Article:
A good story; I like the ending, which says something about the way an individual's superiority can corrupt him (something the baby's name cleverly foreshadows).  I also like how the parents' attitude towards their child changes over the course of the story, and the mystery presented by the four deceitful dwarves from the future: are they trying to foster Alexander's development, or laying a trap for him?  Do they hope he will found a race of supermen, or are they subtly undermining him because such a superior man will inevitably become a monstrous tyrant?

Another Golden Age classic.

"Cold War" by Kris Neville (1949)

I'd never read anything by Kris Neville before, and one reason I purchased this anthology was to read this story.  Who is this guy whom John Campbell, Jr, saw fit to include in this anthology along with such famous names as Van Vogt, Asimov, Leinster, Simak and Del Rey?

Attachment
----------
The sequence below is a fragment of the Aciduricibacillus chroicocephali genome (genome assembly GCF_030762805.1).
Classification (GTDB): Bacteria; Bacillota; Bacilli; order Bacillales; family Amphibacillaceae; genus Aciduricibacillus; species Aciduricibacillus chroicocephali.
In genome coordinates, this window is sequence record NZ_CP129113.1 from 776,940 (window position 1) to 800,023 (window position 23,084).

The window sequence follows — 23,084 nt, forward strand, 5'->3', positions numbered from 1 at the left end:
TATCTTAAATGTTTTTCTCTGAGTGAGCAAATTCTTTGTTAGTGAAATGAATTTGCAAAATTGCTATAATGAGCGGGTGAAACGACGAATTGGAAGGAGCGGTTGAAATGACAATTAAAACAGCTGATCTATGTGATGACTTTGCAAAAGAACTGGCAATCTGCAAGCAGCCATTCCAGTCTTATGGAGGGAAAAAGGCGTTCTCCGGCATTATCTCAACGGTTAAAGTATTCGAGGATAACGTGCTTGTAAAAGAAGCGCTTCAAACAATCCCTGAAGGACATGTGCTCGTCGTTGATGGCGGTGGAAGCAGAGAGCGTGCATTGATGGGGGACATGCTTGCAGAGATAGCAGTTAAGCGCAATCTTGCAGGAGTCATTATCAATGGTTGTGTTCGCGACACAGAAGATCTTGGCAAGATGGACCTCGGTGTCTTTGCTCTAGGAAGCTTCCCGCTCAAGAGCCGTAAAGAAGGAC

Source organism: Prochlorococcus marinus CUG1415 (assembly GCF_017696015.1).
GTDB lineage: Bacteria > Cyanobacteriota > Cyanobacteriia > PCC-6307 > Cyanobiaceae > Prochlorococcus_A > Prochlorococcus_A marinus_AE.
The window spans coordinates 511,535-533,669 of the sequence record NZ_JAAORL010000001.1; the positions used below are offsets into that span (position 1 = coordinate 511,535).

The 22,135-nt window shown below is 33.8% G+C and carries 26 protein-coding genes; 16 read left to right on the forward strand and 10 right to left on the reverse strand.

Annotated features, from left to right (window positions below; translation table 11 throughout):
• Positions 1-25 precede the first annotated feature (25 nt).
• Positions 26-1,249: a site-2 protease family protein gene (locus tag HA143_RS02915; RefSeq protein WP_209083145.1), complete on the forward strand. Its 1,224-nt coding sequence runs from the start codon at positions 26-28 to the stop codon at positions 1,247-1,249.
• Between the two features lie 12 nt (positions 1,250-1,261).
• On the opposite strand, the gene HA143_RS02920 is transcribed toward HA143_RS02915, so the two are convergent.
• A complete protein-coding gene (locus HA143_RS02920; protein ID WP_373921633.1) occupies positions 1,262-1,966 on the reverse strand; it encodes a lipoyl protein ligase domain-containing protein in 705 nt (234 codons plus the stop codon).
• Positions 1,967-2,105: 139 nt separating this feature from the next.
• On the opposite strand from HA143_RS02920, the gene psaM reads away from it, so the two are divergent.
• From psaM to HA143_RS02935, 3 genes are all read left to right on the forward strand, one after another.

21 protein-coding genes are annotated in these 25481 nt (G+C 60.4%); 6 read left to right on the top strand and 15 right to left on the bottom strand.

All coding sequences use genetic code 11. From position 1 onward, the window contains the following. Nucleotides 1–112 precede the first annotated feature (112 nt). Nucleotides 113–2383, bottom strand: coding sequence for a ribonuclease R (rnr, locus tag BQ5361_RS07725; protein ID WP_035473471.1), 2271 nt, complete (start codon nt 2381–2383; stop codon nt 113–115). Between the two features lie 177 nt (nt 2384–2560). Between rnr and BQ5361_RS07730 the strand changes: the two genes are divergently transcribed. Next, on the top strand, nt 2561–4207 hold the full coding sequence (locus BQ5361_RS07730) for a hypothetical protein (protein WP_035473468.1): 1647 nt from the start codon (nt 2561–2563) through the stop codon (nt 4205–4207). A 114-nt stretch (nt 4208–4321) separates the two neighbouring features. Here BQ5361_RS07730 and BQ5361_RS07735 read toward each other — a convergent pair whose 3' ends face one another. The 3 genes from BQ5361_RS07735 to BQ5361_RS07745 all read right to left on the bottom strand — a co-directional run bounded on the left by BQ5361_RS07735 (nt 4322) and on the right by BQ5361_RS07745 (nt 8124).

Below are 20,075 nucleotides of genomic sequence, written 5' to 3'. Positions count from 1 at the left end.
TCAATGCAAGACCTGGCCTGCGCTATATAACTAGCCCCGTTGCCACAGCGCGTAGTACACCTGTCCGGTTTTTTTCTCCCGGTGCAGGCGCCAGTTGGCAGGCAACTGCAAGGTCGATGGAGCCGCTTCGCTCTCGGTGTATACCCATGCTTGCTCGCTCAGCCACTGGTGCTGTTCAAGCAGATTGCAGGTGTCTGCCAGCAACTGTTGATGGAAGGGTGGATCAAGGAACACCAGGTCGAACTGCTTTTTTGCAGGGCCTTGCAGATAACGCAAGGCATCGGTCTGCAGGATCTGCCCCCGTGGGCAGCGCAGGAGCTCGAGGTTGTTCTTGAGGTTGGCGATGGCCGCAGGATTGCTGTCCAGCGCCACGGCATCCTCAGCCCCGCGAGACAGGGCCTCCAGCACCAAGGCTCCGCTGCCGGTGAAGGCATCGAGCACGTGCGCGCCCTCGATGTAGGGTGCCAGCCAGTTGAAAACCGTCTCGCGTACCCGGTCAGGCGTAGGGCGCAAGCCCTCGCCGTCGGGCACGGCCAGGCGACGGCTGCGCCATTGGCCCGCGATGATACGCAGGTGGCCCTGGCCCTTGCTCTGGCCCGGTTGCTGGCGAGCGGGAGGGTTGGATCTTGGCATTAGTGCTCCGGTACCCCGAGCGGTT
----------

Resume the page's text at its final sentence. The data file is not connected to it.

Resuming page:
The Wikipedia page on Neville consists mostly of quotes from Barry Malzberg in which Malzberg declares Neville a brilliant genius far superior to other SF writers and in fact too good a writer to waste his time on SF.  (Malzberg can lay it on pretty thick when he wants to.)  Reading "Cold War" makes it easy to see why Malzberg would admire and identify with Neville--"Cold War" includes some of the themes and tone which characterize Malzberg's own work.

In the world depicted in "Cold War" the peace is maintained by American space stations armed with nuclear weapons; should any nation act aggressively against American interests, the space stations can quickly nuke the aggressor.  There is a secret about the space stations, however, a secret the President will go to any length to hide.  Congressional investigators, and crusading journalists, try to figure out the secret, and the President is not afraid to use the Secret Service to murder such researchers, should they discover the truth.